grammy museum rebrand
Before the Spring '17 term at ArtCenter started, I had gone to the Grammy Museum to absorb as much of their Ramones exhibit as I could before it had closed. While walking around the museum I noticed how out of place the exhibit this exhibit had been. The Ramones had never won a Grammy while they were active, yet here they were, surrounded by exhibits about Grammy winners who were infinitely more commercially successful than they had ever been.
It seemed like The Grammy Museum was starting to go into a different direction.
Sometimes the logomark is on top, sometimes it's on the bottom. Sometimes the logomark and logotype are together, sometimes they appear completely spread apart. The logomark, based on the loudspeaker symbol that is commonly used in electrical diagrams, is so bold that it can easily stand on its own. It also echoes the bell of a gramophone's shape, which has been long associated with the Grammy brand.
Akzidenz Grotesk Regular and Bold make up the logotype, which only appears in the same stacked orientation.
The purpose of this rebrand is to turn the Grammy Museum, which has primarily celebrated achievements of past winners, into an institution that examines the cultures that musical movements emerge from. I chose to start the new direction for this institution by highlighting the legacy of Manchester, England's music scene from 1976 to 1996.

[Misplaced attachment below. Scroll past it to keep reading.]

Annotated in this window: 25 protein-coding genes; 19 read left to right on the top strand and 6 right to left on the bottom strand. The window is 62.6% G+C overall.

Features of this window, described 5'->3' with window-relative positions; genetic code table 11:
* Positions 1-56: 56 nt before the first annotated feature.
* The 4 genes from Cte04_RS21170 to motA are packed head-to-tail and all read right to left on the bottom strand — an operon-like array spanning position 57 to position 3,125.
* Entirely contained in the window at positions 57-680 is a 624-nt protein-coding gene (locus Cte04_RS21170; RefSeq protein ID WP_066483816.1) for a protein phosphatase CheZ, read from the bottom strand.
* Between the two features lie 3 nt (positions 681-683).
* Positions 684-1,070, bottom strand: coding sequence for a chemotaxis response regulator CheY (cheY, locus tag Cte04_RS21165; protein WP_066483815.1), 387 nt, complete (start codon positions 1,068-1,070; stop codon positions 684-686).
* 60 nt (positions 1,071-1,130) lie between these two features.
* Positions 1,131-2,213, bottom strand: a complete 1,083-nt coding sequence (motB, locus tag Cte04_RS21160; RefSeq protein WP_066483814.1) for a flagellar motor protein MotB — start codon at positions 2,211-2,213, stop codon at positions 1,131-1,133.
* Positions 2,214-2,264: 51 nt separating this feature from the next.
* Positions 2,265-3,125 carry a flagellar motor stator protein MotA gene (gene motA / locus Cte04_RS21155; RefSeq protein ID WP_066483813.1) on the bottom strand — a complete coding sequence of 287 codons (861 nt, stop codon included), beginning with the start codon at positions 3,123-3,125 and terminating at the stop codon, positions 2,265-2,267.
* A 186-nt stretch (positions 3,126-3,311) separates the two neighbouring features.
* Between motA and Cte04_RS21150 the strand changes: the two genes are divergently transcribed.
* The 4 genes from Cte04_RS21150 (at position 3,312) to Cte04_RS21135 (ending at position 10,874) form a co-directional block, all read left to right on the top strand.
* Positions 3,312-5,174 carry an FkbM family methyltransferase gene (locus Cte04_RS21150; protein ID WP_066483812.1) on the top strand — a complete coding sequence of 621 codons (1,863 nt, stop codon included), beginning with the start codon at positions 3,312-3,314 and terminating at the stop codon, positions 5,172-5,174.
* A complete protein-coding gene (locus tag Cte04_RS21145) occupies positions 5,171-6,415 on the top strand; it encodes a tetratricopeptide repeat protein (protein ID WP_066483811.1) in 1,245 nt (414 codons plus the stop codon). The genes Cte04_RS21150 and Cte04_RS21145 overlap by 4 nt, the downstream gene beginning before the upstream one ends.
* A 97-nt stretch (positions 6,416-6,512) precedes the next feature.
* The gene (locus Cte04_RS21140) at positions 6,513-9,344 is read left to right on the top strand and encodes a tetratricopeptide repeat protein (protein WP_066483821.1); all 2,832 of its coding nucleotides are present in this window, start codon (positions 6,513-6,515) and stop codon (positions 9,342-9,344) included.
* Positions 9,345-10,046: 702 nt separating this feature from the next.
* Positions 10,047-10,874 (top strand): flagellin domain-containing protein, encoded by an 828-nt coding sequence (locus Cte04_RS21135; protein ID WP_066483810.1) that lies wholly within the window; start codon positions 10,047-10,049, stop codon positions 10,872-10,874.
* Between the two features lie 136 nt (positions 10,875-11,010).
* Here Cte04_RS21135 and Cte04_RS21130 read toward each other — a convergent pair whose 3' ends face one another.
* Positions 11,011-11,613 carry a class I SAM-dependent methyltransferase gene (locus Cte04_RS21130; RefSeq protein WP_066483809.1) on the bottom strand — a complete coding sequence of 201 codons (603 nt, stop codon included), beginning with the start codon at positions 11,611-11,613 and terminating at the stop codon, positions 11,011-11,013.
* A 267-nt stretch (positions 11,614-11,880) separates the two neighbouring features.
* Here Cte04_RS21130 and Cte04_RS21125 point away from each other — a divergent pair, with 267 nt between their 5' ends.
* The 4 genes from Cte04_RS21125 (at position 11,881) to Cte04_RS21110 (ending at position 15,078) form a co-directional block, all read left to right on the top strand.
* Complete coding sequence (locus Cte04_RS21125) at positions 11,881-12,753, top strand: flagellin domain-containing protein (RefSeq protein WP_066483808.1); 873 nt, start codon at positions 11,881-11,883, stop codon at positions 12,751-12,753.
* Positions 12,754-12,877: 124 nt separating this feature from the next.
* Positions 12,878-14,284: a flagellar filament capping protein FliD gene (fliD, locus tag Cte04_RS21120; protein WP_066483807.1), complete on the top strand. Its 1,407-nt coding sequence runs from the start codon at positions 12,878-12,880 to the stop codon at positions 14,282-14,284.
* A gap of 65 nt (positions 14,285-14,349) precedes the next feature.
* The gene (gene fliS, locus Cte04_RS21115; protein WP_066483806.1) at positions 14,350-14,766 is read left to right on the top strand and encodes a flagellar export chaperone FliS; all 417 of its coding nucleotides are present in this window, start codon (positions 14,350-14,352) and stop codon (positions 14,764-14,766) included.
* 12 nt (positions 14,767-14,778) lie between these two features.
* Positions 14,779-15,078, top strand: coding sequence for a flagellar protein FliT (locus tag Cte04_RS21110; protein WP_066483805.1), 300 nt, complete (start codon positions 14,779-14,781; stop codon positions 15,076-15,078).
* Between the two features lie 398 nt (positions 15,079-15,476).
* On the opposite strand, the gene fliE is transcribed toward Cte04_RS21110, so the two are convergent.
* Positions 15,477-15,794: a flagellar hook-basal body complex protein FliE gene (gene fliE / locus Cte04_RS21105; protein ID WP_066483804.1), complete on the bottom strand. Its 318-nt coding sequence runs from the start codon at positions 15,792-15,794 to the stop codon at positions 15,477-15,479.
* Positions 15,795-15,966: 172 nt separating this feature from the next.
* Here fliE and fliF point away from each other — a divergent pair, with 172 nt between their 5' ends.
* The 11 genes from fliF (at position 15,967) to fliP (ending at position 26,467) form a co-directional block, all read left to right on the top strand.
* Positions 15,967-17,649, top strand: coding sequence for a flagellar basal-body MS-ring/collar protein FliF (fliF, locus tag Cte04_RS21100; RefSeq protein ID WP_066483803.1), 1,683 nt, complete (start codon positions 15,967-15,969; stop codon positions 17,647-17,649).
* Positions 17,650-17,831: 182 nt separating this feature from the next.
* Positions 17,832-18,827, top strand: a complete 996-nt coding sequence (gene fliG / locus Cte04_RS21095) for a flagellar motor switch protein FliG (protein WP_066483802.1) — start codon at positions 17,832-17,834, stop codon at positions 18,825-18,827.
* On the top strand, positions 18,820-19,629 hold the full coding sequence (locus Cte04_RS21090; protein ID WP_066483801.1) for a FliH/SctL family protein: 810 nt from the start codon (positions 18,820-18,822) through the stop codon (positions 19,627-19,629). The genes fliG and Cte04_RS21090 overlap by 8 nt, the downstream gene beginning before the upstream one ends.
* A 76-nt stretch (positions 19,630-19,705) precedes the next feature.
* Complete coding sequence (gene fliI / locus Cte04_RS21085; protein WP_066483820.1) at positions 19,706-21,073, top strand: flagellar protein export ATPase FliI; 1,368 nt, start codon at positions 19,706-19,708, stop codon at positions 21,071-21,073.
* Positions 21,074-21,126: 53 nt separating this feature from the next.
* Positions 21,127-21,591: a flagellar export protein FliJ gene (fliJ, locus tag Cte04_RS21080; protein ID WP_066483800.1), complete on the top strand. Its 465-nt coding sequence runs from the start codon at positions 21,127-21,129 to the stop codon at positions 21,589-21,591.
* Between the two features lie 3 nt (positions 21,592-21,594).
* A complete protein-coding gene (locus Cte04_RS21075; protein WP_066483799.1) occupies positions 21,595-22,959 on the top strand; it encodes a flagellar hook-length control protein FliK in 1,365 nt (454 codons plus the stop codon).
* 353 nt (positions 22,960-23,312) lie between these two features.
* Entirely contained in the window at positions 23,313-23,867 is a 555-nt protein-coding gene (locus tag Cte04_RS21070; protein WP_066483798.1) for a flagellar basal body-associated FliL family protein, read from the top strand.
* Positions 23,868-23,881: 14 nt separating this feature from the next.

The Grammy Center's debut exhibit on the vibrant musical history of Manchester, England, and the logo is a reflection of that. The overlapping yellow and black horizontal bars and diagonals referenced the patterns associated with the legendary Hacienda nightclub.
To promote the new exhibit, a series of posters depicting featured bands would be prominently displayed all over los Angeles.
It's an exhibit about music in Manchester in L.A., so yeah, there will be lamp post banners with a Smiths-era Morrissey to promote it. And, of course, there would also need to be promotional banners that feature one of the most important post-punk bands ever.
More Morrissey for billboard ads? Yes, of course!
Since the vinyl format is now more popular than it has been in decades, it made sense to have a compilation LP be a part of the exhibit.
Inspired by booklets that I've received upon entering various music festivals, I created a booklet to highlight the features of the exhibit.
The mobile app for the exhibit highlighted the featured bands and also contained a drum machine based on New Order, a notable Manchester band.